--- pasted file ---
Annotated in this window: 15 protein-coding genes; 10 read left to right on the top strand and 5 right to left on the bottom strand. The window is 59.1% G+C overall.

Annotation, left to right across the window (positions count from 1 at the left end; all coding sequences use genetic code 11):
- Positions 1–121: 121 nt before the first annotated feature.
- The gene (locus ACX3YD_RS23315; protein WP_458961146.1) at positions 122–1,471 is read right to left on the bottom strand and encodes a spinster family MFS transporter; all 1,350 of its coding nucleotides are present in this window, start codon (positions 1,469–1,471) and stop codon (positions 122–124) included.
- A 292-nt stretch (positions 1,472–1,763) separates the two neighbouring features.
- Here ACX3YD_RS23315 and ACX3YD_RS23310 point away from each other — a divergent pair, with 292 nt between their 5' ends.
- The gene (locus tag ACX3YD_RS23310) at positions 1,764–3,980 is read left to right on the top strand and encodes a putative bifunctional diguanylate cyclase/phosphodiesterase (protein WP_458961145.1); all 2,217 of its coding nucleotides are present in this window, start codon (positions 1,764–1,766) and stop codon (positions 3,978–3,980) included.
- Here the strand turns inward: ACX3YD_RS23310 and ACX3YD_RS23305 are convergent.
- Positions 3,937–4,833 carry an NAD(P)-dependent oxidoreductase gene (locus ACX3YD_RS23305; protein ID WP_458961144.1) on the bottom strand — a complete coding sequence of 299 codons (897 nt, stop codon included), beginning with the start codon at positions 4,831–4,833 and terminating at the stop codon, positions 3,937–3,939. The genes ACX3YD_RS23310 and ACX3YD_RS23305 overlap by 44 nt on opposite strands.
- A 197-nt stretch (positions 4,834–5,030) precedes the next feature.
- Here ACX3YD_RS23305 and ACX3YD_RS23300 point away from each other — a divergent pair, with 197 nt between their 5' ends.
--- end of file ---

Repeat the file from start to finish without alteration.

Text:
Annotated in this window: 15 protein-coding genes; 10 read left to right on the top strand and 5 right to left on the bottom strand. The window is 59.1% G+C overall.

Annotation, left to right across the window (positions count from 1 at the left end; all coding sequences use genetic code 11):
- Positions 1–121: 121 nt before the first annotated feature.
- The gene (locus ACX3YD_RS23315; protein WP_458961146.1) at positions 122–1,471 is read right to left on the bottom strand and encodes a spinster family MFS transporter; all 1,350 of its coding nucleotides are present in this window, start codon (positions 1,469–1,471) and stop codon (positions 122–124) included.
- A 292-nt stretch (positions 1,472–1,763) separates the two neighbouring features.
- Here ACX3YD_RS23315 and ACX3YD_RS23310 point away from each other — a divergent pair, with 292 nt between their 5' ends.
- The gene (locus tag ACX3YD_RS23310) at positions 1,764–3,980 is read left to right on the top strand and encodes a putative bifunctional diguanylate cyclase/phosphodiesterase (protein WP_458961145.1); all 2,217 of its coding nucleotides are present in this window, start codon (positions 1,764–1,766) and stop codon (positions 3,978–3,980) included.
- Here the strand turns inward: ACX3YD_RS23310 and ACX3YD_RS23305 are convergent.
- Positions 3,937–4,833 carry an NAD(P)-dependent oxidoreductase gene (locus ACX3YD_RS23305; protein ID WP_458961144.1) on the bottom strand — a complete coding sequence of 299 codons (897 nt, stop codon included), beginning with the start codon at positions 4,831–4,833 and terminating at the stop codon, positions 3,937–3,939. The genes ACX3YD_RS23310 and ACX3YD_RS23305 overlap by 44 nt on opposite strands.
- A 197-nt stretch (positions 4,834–5,030) precedes the next feature.
- Here ACX3YD_RS23305 and ACX3YD_RS23300 point away from each other — a divergent pair, with 197 nt between their 5' ends.